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Sunday, July 23, 2006

So, You Want to Quit Your Day Job? Consider Real Estate Investing

The thought of quitting a job and living off of rental income properties is merely a dream for many people. But it's exactly the lifestyle that Matthew Martinez has achieved. He's basically just like many. He worked hard for a good salary but dreamed of being his own boss. "There is a way that you can substitute your income from your day job with rental income," says Martinez. Now, he's finally working for himself and investing in real estate as a means to support his lifestyle. In his new book, "2 Years to a Million in Real Estate," due out June 1, Martinez tells readers how he fast-tracked his way to become a real estate investor. Here are a few tips to get you started.

Keep Working Your Day Job

Martinez says the best way to build your security and investments is to continue to work your nine-to-five job and invest in rental properties in your off-hours until there is a stable enough income to quit. "It took me two years to do this. It might take less time for other individuals who can ramp up more quickly, it might take longer [for others]," says Martinez. He recommends this for obvious reasons such as maintaining lifestyle, paying bills, and supporting family. But Martinez says keeping a steady income from a job also helps with securing loans. "When you obtain financing for your properties you need to show that you've got income, right? And also, when you leave your day job you need to show that you've been investing in real estate for probably about two years.

Banks will be hesitant to loan to you if you haven't been in the rental business for at least two years." says Martinez. Martinez spent most evenings working on his investments. He attended landlord groups, read real estate investing books, took courses, met with real estate brokers, did his due diligence on rental properties, and sought investment mentors to help him quickly understand how to successfully turn rentals into a replacement salary for his day job.

Buy Only Rental Properties with Positive Cash Flow

You may have heard that it's okay to feed a rental property. In other words, some say that you should purchase rental property even if you have to pay a little to subsidize the mortgage. Martinez says that's not the way to do it. "You can't buy properties that lose money every month. If you do that you won't survive in this business. The name of the game is to find those right properties that actually make you money, not the properties that lose money," he said. He points out that as the real estate market changes investors might not be able to count on the appreciation being as high as it has been in the past, "So you really have to count on the cash flow."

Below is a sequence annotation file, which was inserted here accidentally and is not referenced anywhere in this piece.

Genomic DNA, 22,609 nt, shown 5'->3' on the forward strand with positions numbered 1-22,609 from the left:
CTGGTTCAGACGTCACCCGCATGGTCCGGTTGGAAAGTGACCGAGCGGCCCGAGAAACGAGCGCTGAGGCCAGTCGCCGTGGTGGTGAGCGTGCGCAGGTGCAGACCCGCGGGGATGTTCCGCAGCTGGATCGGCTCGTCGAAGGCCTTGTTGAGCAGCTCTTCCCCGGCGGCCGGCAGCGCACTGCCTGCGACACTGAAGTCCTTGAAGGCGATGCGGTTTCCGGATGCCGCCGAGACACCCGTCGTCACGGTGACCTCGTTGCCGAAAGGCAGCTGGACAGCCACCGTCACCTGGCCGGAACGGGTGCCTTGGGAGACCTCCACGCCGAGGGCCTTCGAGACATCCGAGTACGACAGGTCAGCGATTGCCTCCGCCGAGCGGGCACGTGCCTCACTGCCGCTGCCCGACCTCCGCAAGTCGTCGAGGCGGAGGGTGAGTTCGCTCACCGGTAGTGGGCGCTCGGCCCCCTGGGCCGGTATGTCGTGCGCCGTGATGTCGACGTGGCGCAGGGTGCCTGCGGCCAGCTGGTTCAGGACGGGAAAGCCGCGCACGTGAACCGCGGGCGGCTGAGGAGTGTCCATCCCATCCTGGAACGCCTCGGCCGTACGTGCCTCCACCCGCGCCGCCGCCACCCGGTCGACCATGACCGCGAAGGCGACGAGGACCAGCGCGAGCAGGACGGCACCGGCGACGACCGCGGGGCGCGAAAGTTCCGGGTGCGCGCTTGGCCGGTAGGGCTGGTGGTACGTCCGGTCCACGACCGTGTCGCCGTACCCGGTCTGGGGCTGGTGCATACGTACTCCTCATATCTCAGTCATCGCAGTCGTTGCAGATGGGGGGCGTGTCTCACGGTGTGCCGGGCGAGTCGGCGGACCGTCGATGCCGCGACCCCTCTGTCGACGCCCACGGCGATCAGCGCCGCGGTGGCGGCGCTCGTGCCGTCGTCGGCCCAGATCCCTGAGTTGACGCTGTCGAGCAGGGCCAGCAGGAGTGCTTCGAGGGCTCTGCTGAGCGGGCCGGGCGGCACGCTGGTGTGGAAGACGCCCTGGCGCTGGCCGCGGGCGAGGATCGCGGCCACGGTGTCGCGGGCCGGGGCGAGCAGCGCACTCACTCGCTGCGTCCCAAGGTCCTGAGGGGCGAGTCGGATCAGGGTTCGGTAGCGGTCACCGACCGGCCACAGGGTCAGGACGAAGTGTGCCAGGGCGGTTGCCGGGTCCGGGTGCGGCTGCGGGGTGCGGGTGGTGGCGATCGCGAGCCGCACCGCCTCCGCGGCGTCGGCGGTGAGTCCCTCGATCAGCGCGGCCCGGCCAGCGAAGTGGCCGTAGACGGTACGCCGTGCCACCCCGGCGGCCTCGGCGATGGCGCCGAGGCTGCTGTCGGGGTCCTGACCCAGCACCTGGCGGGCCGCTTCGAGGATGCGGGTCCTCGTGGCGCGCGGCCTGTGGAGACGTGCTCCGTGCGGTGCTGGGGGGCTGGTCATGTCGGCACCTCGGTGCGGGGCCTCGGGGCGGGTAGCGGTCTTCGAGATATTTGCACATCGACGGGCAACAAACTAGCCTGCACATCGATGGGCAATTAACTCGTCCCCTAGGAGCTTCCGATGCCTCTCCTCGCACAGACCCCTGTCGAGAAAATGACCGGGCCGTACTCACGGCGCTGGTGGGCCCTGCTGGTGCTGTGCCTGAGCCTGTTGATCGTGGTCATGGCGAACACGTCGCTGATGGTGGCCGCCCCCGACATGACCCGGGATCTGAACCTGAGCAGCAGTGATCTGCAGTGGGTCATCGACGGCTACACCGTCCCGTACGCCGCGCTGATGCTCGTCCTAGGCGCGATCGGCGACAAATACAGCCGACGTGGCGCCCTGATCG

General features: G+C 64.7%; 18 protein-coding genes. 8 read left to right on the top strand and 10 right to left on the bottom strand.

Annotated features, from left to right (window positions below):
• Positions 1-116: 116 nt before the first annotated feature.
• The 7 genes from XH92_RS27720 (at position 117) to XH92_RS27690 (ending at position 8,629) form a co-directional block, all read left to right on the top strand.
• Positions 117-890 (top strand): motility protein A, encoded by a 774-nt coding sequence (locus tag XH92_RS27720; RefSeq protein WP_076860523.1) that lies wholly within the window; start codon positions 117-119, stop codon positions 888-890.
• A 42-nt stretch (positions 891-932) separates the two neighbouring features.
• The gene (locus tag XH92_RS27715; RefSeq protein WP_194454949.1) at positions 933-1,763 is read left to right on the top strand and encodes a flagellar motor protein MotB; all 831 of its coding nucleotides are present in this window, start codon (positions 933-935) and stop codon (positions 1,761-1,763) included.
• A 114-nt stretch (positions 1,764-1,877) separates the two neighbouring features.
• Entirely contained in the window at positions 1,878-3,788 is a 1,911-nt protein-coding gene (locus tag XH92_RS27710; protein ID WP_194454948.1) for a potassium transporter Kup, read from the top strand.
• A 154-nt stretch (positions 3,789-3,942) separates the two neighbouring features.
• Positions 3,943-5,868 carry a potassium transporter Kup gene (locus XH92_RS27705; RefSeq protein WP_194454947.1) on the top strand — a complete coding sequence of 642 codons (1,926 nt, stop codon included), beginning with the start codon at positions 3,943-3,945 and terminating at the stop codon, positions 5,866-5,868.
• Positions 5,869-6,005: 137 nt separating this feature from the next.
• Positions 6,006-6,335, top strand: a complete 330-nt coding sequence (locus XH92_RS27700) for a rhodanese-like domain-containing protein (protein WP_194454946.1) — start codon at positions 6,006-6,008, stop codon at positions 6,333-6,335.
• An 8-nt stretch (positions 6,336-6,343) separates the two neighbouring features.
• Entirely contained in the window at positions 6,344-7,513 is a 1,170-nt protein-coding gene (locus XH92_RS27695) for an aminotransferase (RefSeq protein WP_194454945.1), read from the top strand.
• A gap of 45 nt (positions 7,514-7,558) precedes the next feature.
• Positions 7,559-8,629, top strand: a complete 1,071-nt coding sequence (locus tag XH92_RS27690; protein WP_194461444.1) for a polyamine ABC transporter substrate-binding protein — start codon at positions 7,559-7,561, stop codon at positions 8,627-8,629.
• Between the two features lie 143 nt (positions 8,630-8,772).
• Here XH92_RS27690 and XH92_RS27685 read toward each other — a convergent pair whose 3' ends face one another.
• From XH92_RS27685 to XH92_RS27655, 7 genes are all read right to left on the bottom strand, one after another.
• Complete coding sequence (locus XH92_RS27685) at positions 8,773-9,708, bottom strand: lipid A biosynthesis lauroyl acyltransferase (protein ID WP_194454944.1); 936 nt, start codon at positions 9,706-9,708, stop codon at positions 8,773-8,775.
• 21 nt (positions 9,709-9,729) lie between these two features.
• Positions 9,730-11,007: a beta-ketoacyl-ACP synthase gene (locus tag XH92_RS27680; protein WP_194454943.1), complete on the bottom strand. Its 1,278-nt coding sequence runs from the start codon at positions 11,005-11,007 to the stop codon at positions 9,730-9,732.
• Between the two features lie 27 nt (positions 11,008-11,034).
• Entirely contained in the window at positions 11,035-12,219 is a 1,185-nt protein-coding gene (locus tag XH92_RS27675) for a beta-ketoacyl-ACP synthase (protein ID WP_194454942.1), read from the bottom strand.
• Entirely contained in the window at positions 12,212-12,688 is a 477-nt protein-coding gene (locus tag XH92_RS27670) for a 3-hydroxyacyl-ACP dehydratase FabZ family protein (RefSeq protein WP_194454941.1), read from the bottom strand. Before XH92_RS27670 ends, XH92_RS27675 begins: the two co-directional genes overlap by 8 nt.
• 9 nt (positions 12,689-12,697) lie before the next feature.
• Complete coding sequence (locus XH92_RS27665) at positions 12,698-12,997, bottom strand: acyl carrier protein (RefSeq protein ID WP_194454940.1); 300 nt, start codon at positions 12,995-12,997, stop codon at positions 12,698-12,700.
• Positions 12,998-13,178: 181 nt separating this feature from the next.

Martinez says that way you'll be able to buy more properties sooner. "If you need to pull money out of your wallet or your purse to float that property, it'll eventually strangle you and you won't be able to move forward," says Martinez. Create a Support Team that Helps You "You can't do this alone. You can't be successful if you do this in a vacuum. You need people to help you and you need the right people," says Martinez. He recommends putting together a team consisting of: an attorney specializing in real estate law or tenant law, a real estate agent, tax accountant, mentors from real estate clubs, colleagues who are growing along with you, mortgage brokers, other industry vendors, and property managers.

"The difference between a landlord and an investor is the following: if you buy a property and you manage that property day-to-day and you're receiving phones calls at three in the morning about clogged toilets, then I call that a landlord. If you buy a property, you put up the financing, you organize the property, you close on the property, and you put a property manager in place and you manage a property manager, I call that an investor," says Martinez. He says becoming a real estate investor should be the goal for everyone who eventually wants to replace their day job salary with rental income salary.

Being a landlord takes up too much of your time and is a distraction from "buying and looking for the next big deal," says Martinez. As you get more properties, Martinez says the best time to quit your day job is once all of your rentals are stable and securely producing a stream of income revenue.

by Phoebe Chongchua

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